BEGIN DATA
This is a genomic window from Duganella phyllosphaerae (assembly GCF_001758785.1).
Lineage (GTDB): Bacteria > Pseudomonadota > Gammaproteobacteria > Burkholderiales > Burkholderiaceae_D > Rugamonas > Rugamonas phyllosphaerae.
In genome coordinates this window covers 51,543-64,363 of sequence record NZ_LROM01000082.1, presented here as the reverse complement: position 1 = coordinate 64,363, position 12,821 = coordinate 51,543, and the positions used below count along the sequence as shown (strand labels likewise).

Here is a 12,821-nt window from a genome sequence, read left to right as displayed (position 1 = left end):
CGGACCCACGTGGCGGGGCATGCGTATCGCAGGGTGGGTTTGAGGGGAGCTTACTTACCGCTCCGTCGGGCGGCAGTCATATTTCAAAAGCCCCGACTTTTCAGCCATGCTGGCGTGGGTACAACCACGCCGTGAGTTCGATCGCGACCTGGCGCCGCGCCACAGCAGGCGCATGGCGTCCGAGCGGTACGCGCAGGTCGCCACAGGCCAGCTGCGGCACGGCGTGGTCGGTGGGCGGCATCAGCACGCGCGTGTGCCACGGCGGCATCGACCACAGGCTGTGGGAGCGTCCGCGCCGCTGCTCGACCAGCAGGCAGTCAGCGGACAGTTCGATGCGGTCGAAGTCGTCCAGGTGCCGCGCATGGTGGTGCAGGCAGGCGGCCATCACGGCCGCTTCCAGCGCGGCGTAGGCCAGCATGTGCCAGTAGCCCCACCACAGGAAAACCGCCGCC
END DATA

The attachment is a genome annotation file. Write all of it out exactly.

This is a genomic window from Duganella phyllosphaerae (assembly GCF_001758785.1).
Lineage (GTDB): Bacteria > Pseudomonadota > Gammaproteobacteria > Burkholderiales > Burkholderiaceae_D > Rugamonas > Rugamonas phyllosphaerae.
In genome coordinates this window covers 51,543-64,363 of sequence record NZ_LROM01000082.1, presented here as the reverse complement: position 1 = coordinate 64,363, position 12,821 = coordinate 51,543, and the positions used below count along the sequence as shown (strand labels likewise).

Here is a 12,821-nt window from a genome sequence, read left to right as displayed (position 1 = left end):
CGGACCCACGTGGCGGGGCATGCGTATCGCAGGGTGGGTTTGAGGGGAGCTTACTTACCGCTCCGTCGGGCGGCAGTCATATTTCAAAAGCCCCGACTTTTCAGCCATGCTGGCGTGGGTACAACCACGCCGTGAGTTCGATCGCGACCTGGCGCCGCGCCACAGCAGGCGCATGGCGTCCGAGCGGTACGCGCAGGTCGCCACAGGCCAGCTGCGGCACGGCGTGGTCGGTGGGCGGCATCAGCACGCGCGTGTGCCACGGCGGCATCGACCACAGGCTGTGGGAGCGTCCGCGCCGCTGCTCGACCAGCAGGCAGTCAGCGGACAGTTCGATGCGGTCGAAGTCGTCCAGGTGCCGCGCATGGTGGTGCAGGCAGGCGGCCATCACGGCCGCTTCCAGCGCGGCGTAGGCCAGCATGTGCCAGTAGCCCCACCACAGGAAAACCGCCGCC